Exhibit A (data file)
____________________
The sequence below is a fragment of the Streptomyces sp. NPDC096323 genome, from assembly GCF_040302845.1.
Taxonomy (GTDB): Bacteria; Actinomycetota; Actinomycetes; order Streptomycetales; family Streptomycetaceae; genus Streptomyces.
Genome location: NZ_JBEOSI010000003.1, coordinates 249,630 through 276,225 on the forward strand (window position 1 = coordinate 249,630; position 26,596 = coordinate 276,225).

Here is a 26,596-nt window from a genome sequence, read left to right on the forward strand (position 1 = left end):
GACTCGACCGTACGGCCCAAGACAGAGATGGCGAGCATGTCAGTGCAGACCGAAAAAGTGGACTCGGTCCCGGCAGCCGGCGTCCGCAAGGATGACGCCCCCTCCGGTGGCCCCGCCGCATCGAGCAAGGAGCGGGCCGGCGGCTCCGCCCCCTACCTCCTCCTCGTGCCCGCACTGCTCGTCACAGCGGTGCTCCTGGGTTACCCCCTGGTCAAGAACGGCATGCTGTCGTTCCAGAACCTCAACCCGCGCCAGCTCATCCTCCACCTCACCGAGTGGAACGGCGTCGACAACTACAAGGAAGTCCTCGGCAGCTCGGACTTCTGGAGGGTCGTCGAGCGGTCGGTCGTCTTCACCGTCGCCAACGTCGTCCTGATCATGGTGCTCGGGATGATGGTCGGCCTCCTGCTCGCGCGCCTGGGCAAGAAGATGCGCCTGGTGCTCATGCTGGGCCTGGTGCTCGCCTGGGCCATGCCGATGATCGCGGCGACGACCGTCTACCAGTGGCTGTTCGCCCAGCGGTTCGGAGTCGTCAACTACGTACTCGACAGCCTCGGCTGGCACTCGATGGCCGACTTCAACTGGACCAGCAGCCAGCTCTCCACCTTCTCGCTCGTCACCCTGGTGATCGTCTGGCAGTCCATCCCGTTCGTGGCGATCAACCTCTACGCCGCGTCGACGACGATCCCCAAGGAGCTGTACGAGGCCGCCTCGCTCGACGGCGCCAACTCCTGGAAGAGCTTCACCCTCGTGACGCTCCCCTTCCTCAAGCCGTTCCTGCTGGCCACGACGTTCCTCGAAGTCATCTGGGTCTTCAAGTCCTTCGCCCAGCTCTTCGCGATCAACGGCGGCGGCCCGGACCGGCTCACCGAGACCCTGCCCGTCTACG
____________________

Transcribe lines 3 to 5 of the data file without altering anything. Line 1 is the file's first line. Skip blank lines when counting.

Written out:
Genome location: NZ_JBEOSI010000003.1, coordinates 249,630 through 276,225 on the forward strand (window position 1 = coordinate 249,630; position 26,596 = coordinate 276,225).

Here is a 26,596-nt window from a genome sequence, read left to right on the forward strand (position 1 = left end):
GACTCGACCGTACGGCCCAAGACAGAGATGGCGAGCATGTCAGTGCAGACCGAAAAAGTGGACTCGGTCCCGGCAGCCGGCGTCCGCAAGGATGACGCCCCCTCCGGTGGCCCCGCCGCATCGAGCAAGGAGCGGGCCGGCGGCTCCGCCCCCTACCTCCTCCTCGTGCCCGCACTGCTCGTCACAGCGGTGCTCCTGGGTTACCCCCTGGTCAAGAACGGCATGCTGTCGTTCCAGAACCTCAACCCGCGCCAGCTCATCCTCCACCTCACCGAGTGGAACGGCGTCGACAACTACAAGGAAGTCCTCGGCAGCTCGGACTTCTGGAGGGTCGTCGAGCGGTCGGTCGTCTTCACCGTCGCCAACGTCGTCCTGATCATGGTGCTCGGGATGATGGTCGGCCTCCTGCTCGCGCGCCTGGGCAAGAAGATGCGCCTGGTGCTCATGCTGGGCCTGGTGCTCGCCTGGGCCATGCCGATGATCGCGGCGACGACCGTCTACCAGTGGCTGTTCGCCCAGCGGTTCGGAGTCGTCAACTACGTACTCGACAGCCTCGGCTGGCACTCGATGGCCGACTTCAACTGGACCAGCAGCCAGCTCTCCACCTTCTCGCTCGTCACCCTGGTGATCGTCTGGCAGTCCATCCCGTTCGTGGCGATCAACCTCTACGCCGCGTCGACGACGATCCCCAAGGAGCTGTACGAGGCCGCCTCGCTCGACGGCGCCAACTCCTGGAAGAGCTTCACCCTCGTGACGCTCCCCTTCCTCAAGCCGTTCCTGCTGGCCACGACGTTCCTCGAAGTCATCTGGGTCTTCAAGTCCTTCGCCCAGCTCTTCGCGATCAACGGCGGCGGCCCGGACCGGCTCACCGAGACCCTGCCCGTCTACG